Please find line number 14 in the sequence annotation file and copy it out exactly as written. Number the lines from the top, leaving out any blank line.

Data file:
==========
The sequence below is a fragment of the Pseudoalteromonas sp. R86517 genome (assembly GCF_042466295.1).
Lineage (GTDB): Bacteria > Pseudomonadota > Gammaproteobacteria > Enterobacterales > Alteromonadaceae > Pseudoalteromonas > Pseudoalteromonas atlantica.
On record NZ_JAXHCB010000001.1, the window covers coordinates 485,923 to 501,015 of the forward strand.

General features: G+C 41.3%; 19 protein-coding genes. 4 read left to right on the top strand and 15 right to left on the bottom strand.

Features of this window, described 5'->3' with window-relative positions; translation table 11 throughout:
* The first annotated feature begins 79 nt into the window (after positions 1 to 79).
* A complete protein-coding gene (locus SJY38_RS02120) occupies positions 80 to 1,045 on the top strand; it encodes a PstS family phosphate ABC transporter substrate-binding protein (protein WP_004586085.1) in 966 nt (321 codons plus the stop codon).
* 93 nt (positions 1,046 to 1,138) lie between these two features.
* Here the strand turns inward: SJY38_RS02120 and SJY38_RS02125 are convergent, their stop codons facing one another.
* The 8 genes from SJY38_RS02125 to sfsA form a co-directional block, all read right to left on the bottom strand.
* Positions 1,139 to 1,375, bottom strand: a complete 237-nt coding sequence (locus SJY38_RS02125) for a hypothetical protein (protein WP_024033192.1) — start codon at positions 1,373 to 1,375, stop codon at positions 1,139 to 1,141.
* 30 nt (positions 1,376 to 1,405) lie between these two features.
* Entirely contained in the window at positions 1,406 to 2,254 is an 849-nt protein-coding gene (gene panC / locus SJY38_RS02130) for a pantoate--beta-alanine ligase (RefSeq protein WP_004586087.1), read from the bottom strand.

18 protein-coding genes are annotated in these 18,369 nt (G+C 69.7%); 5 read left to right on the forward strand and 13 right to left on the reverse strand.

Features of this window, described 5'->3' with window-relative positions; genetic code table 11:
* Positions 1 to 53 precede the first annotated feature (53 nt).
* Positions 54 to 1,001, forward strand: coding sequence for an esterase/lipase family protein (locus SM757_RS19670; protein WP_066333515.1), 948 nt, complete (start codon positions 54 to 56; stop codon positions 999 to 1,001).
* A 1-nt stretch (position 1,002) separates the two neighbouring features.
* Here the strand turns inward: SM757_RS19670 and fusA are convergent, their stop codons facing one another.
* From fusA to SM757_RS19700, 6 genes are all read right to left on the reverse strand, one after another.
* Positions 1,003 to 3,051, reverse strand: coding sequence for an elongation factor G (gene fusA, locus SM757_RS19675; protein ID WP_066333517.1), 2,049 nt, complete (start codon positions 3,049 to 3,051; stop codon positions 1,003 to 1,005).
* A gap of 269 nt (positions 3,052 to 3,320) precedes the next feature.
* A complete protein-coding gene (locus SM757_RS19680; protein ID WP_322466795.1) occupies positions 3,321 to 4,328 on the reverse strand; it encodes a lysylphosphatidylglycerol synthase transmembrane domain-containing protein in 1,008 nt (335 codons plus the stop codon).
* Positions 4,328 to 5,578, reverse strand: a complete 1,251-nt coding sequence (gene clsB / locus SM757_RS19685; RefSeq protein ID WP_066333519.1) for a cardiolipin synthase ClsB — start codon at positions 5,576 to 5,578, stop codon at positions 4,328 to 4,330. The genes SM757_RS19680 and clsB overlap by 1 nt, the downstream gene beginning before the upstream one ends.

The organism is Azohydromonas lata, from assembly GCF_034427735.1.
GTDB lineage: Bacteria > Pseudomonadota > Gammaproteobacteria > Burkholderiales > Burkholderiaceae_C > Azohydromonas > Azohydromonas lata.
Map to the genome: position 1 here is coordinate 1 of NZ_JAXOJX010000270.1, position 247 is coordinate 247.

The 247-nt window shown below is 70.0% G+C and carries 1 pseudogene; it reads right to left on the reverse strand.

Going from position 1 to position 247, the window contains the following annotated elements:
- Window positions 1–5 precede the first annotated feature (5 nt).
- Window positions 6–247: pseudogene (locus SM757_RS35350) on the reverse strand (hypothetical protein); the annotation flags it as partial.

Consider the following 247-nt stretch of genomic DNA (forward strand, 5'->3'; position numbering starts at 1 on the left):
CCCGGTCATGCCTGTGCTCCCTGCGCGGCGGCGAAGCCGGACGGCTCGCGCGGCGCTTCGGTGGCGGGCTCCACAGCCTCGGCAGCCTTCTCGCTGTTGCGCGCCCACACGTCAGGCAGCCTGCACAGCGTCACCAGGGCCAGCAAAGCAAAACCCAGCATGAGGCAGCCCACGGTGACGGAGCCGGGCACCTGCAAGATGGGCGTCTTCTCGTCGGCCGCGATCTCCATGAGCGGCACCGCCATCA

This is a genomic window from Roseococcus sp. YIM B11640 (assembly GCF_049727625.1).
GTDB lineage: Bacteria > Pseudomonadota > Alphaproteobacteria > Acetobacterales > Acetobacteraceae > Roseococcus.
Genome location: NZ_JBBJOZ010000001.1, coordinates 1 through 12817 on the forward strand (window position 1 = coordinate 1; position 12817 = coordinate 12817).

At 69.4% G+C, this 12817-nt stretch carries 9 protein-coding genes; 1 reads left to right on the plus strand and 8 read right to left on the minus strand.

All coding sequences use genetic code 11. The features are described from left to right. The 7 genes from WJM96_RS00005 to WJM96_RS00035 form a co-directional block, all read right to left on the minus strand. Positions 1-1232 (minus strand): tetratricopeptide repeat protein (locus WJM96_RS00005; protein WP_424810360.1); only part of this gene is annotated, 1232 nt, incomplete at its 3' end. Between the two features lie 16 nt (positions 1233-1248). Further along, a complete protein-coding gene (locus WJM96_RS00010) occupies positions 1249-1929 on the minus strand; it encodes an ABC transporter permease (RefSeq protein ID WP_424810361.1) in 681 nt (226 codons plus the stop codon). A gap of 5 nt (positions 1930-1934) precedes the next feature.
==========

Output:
18 protein-coding genes are annotated in these 18,369 nt (G+C 69.7%); 5 read left to right on the forward strand and 13 right to left on the reverse strand.